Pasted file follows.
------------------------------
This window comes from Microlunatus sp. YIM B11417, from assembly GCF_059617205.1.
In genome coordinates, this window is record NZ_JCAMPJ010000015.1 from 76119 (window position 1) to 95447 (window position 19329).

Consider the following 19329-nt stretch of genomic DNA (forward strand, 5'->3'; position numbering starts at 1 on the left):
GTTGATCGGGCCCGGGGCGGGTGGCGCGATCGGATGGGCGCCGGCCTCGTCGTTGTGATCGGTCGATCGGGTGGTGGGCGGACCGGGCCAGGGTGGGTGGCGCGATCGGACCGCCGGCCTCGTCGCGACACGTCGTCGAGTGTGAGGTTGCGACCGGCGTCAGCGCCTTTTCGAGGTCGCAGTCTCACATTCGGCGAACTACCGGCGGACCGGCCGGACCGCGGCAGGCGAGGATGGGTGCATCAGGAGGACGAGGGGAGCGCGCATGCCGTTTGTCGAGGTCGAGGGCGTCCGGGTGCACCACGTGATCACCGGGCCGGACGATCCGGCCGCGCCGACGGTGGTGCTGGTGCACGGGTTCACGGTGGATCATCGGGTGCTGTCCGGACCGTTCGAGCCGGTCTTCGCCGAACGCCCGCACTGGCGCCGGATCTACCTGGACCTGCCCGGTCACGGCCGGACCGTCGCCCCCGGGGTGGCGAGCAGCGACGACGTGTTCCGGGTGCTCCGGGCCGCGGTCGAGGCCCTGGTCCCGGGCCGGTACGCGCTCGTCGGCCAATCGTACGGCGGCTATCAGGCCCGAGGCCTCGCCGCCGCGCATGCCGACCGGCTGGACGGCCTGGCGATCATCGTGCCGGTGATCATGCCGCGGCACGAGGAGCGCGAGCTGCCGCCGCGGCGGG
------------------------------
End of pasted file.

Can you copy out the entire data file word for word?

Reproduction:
This window comes from Microlunatus sp. YIM B11417, from assembly GCF_059617205.1.
In genome coordinates, this window is record NZ_JCAMPJ010000015.1 from 76119 (window position 1) to 95447 (window position 19329).

Consider the following 19329-nt stretch of genomic DNA (forward strand, 5'->3'; position numbering starts at 1 on the left):
GTTGATCGGGCCCGGGGCGGGTGGCGCGATCGGATGGGCGCCGGCCTCGTCGTTGTGATCGGTCGATCGGGTGGTGGGCGGACCGGGCCAGGGTGGGTGGCGCGATCGGACCGCCGGCCTCGTCGCGACACGTCGTCGAGTGTGAGGTTGCGACCGGCGTCAGCGCCTTTTCGAGGTCGCAGTCTCACATTCGGCGAACTACCGGCGGACCGGCCGGACCGCGGCAGGCGAGGATGGGTGCATCAGGAGGACGAGGGGAGCGCGCATGCCGTTTGTCGAGGTCGAGGGCGTCCGGGTGCACCACGTGATCACCGGGCCGGACGATCCGGCCGCGCCGACGGTGGTGCTGGTGCACGGGTTCACGGTGGATCATCGGGTGCTGTCCGGACCGTTCGAGCCGGTCTTCGCCGAACGCCCGCACTGGCGCCGGATCTACCTGGACCTGCCCGGTCACGGCCGGACCGTCGCCCCCGGGGTGGCGAGCAGCGACGACGTGTTCCGGGTGCTCCGGGCCGCGGTCGAGGCCCTGGTCCCGGGCCGGTACGCGCTCGTCGGCCAATCGTACGGCGGCTATCAGGCCCGAGGCCTCGCCGCCGCGCATGCCGACCGGCTGGACGGCCTGGCGATCATCGTGCCGGTGATCATGCCGCGGCACGAGGAGCGCGAGCTGCCGCCGCGGCGGG